The UAE government will create 20,000 new jobs for Emiratis in the next three years, the Prime Minister said on Sunday.
Sheikh Mohammed bin Rashid, also Vice President and Ruler of Dubai, made the pledge at a meeting of the Cabinet.
The roles will be in the banking, aviation, communication, insurance and property sectors.
The Cabinet also approved a fund of Dh300 million to train 18,000 Emirati jobseekers. Emiratisation is the national drive to get more citizens into the work force, particularly into private sector jobs.
'Managerial' positions in government will be reserved for Emiratis. Citizens will also be given priority for 160 job titles in the private sector. The list of jobs is yet to be released.
Sheikh Mohammed said companies that have failed to hit Emiratisation rates to date will "financially contribute with the government to support the Emiratisation programme".
"We will also issue an annual index for Emiratisation. And we will honour the people who support Emiratisation and will provide them with exceptional government incentives," he wrote on Twitter.
"Our economy is great, growing continuously, and providing millions of opportunities for Emiratis and residents."
He said "supporting Emiratisation is not incompatible with our ongoing efforts to attract international talent in all fields".
"Talent is what establishes a strong and diversified economy that provides great opportunities for citizens and residents," he said.
"UAE will remain a country of openness. And we will support the private sector financially and legislatively to achieve balance in the job market that will ensure stability for everyone."
The Cabinet made legal amendments to ensure Emiratis in the private sector receive a pension as they would in the public sector.
"We have also approved [a measure] to restrict recruitment in managerial and supervision jobs in government to Emiratis, and determine 160 jobs in the private sector with priority to Emirati citizens," he said.
Companies in the UAE are legally required to have a certain number of Emiratis in their workforce depending on the sector. A typical commercial company with more than 50 employees must ensure 2 per cent of its workforce are UAE citizens. That rises to 4 per cent for banks and 5 per cent for insurance companies, according to the 1999 law, updated in 2005.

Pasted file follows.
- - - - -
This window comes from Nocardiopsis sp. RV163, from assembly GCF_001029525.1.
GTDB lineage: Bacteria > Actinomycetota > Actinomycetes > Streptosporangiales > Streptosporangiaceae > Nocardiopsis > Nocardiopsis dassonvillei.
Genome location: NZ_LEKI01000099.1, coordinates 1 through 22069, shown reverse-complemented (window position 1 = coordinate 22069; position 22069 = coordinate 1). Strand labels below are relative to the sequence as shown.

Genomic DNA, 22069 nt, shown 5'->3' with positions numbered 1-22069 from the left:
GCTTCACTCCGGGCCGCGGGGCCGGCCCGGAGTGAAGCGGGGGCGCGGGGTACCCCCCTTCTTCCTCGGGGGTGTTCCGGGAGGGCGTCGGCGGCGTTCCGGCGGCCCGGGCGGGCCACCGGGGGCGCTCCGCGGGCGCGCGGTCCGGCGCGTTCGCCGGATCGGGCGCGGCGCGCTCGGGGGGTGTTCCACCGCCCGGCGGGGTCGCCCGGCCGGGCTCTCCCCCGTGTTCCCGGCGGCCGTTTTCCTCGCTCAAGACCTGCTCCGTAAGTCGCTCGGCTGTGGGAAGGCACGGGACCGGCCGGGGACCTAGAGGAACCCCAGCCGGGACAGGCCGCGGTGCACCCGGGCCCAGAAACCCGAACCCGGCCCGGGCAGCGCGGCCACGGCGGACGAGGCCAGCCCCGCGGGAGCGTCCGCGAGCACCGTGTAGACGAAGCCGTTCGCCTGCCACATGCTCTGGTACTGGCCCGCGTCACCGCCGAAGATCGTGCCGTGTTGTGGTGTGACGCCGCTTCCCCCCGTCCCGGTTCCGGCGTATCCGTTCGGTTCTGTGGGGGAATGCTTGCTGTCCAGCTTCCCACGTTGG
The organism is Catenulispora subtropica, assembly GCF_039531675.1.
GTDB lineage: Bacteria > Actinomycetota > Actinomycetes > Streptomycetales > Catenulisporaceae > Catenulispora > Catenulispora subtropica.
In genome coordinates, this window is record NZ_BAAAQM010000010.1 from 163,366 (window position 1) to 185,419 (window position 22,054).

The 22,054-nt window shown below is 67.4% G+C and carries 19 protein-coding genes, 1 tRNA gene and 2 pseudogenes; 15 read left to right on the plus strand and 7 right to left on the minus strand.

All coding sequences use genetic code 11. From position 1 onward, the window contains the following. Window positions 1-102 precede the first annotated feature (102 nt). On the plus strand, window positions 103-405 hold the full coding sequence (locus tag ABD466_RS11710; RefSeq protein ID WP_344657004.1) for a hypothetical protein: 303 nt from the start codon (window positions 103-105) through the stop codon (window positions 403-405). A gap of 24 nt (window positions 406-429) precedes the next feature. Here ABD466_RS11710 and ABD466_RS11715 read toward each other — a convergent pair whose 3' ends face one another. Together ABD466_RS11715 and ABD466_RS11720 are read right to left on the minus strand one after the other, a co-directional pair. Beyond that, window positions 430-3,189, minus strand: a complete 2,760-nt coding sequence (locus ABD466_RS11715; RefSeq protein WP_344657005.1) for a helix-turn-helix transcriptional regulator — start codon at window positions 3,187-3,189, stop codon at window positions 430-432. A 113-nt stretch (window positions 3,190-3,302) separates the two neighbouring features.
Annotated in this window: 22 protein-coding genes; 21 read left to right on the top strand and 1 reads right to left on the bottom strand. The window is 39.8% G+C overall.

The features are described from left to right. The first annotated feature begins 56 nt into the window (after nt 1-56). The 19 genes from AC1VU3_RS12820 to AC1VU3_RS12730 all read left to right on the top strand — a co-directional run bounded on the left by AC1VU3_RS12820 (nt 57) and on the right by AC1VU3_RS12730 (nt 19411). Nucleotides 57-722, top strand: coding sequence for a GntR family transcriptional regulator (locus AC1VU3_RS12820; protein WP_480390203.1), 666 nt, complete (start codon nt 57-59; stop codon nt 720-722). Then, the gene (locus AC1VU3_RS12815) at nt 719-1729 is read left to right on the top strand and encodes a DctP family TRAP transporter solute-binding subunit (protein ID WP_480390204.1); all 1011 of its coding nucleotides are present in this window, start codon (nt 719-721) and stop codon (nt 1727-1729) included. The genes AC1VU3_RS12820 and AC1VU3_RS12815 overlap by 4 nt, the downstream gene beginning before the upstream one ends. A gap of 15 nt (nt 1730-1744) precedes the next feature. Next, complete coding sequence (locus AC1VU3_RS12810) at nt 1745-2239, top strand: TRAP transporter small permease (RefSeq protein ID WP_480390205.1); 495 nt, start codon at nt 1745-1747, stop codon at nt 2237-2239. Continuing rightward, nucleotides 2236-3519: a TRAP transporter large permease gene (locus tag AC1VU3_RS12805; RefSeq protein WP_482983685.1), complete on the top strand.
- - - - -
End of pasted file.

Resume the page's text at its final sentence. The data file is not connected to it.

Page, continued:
Local banks have often exceeded that quota although many companies do not meet the targets at all. The government has traditionally taken a relaxed approach to enforcement and has focused more on making the private sector appealing to Emiratis, according to a legal briefing note by the law firm Al Tamimi & Co.
Free zones generally have no legal requirement to adhere to that law but are encouraged to act in the 'spirit' of Emiratisation.
The Prime Minister referred to his open letter to all government departments last month that set out the order of business after the summer break.
"We have started working on a new vision for planning the economic national development," he said on Sunday.
"And we will brainstorm on a set of ideas, programmes, motivating legislations for the economy soon. My message to all is we will not stop because in the UAE we don’t stop and we don’t like to rest."
In the letter on August 31 he wrote that ministers and senior officials must be on the front lines listening to "students and teachers, with widows and mothers, among the elderly, with the sick and in hospitals between doctors and workers".
Too many officials are sat in conferences "that have increased and consumed resources and the energy of those in charge".
“We are a government of achievements and not a government of conferences," he wrote at the time.
Sultan Al Yammahi, a former member of the Federal National Coucil who campaigned on Emiratisation, said it was right that private sector companies should contribute to the drive.
“Foreign companies are benefitting from deals worth millions of dirhams by doing business in the UAE. They should be responsible enough to either recruit Emiratis or at least train them," he said.
But he said semi-government owned companies should come under particular scrutiny.
“Before we question the private sector about Emiratisation, we should question national companies, banks and Etisalat," he said.
If such companies are found to have "neglected their Emiratisation targets, they should be held accountable".